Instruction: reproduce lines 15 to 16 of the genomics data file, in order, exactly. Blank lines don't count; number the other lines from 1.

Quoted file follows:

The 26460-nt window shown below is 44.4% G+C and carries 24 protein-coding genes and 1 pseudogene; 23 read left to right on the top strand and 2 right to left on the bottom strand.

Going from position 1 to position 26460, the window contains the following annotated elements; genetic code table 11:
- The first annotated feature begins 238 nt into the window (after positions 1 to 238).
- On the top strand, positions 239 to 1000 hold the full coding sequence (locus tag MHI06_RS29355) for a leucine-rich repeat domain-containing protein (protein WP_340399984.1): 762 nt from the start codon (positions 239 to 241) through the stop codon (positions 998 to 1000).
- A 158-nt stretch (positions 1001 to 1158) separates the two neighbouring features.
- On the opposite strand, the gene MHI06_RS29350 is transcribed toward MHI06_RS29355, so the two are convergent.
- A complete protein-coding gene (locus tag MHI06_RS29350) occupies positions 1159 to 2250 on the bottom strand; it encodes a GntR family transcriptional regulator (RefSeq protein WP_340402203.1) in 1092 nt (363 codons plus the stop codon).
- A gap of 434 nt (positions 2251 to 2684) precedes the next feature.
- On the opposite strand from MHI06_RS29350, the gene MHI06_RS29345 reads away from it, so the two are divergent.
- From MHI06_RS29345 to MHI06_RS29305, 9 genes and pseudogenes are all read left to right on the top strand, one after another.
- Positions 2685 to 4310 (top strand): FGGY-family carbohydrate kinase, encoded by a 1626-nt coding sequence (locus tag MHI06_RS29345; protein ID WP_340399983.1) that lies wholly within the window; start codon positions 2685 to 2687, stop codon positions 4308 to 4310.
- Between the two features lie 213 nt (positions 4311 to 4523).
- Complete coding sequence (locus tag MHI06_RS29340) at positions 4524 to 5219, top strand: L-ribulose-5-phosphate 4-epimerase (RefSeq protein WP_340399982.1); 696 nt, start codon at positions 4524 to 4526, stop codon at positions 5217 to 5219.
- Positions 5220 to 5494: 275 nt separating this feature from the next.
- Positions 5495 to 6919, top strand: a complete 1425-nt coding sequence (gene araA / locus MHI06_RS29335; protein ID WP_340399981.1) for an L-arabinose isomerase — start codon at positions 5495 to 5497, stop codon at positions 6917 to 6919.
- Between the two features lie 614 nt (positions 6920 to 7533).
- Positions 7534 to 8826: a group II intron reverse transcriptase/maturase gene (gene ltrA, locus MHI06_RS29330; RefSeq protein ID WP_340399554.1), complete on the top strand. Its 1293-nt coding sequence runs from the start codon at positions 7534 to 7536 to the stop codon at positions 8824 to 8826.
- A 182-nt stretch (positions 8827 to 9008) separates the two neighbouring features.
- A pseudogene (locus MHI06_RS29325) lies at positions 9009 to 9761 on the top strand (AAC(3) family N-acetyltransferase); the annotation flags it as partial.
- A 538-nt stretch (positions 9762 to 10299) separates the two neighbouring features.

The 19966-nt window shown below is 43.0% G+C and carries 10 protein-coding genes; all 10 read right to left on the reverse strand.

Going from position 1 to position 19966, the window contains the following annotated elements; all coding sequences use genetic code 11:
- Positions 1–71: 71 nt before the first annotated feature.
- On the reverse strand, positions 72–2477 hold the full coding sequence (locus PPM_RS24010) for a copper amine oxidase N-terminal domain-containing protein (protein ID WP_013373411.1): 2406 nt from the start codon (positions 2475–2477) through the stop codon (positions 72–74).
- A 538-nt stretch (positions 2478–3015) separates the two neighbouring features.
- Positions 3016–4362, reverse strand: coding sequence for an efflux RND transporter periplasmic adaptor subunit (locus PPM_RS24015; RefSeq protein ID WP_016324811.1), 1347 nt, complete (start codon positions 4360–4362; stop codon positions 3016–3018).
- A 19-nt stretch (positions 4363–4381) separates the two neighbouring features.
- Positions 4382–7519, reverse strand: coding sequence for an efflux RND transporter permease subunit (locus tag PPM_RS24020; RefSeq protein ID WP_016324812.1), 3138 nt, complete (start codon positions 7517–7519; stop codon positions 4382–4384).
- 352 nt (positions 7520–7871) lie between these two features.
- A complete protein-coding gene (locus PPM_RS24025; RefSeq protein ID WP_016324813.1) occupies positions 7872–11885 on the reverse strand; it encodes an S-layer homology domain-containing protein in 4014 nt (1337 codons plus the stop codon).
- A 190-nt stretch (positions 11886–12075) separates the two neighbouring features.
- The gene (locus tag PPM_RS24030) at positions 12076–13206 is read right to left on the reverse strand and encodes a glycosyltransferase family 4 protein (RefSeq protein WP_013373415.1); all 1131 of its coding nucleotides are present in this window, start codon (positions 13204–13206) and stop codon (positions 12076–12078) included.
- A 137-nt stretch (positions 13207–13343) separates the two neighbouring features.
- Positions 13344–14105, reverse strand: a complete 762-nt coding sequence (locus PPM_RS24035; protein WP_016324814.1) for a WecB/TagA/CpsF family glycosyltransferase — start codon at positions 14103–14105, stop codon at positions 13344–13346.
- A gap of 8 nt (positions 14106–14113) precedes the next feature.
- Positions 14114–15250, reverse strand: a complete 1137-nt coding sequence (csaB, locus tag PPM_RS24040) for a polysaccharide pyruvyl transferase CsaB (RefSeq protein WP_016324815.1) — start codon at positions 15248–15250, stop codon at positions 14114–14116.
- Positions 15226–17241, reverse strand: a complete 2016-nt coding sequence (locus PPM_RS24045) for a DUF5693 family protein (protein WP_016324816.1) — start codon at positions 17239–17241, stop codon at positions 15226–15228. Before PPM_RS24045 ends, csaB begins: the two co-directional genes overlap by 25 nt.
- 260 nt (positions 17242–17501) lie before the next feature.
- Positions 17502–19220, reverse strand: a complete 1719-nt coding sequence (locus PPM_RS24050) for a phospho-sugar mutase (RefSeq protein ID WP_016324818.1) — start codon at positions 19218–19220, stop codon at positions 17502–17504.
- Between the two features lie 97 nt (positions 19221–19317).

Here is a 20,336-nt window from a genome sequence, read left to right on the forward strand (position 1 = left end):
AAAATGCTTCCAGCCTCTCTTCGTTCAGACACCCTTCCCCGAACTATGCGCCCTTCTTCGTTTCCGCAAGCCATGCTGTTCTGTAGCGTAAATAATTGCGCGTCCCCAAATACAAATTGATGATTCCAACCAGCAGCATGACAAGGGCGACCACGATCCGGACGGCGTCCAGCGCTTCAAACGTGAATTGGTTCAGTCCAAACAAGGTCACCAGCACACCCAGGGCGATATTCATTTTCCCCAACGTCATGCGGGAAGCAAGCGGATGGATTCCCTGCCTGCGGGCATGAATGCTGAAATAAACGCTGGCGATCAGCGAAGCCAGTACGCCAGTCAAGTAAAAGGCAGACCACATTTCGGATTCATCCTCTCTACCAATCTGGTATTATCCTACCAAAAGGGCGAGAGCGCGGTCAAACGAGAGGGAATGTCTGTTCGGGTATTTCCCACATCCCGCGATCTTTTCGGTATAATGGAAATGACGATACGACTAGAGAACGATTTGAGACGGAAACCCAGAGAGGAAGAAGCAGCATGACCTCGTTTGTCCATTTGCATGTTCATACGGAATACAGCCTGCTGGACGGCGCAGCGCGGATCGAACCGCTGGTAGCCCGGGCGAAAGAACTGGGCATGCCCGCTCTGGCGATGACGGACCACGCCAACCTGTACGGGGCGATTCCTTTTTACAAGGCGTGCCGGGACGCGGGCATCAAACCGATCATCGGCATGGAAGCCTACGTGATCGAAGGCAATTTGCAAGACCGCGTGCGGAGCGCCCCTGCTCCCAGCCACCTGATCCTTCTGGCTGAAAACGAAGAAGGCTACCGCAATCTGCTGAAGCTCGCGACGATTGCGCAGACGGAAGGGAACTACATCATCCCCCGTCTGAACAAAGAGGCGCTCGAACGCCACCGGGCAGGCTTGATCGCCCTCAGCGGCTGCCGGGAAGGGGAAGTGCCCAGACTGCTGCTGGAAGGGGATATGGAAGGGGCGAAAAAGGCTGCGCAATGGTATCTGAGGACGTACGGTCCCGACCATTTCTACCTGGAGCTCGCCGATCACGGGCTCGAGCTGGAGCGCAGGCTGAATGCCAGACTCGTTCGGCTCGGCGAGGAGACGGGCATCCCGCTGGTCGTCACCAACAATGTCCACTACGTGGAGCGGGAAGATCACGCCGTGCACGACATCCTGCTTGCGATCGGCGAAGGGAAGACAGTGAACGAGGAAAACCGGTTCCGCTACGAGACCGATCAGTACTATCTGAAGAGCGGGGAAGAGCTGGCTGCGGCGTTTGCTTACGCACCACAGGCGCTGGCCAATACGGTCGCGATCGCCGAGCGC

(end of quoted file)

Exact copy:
- Positions 5495 to 6919, top strand: a complete 1425-nt coding sequence (gene araA / locus MHI06_RS29335; protein ID WP_340399981.1) for an L-arabinose isomerase — start codon at positions 5495 to 5497, stop codon at positions 6917 to 6919.
- Between the two features lie 614 nt (positions 6920 to 7533).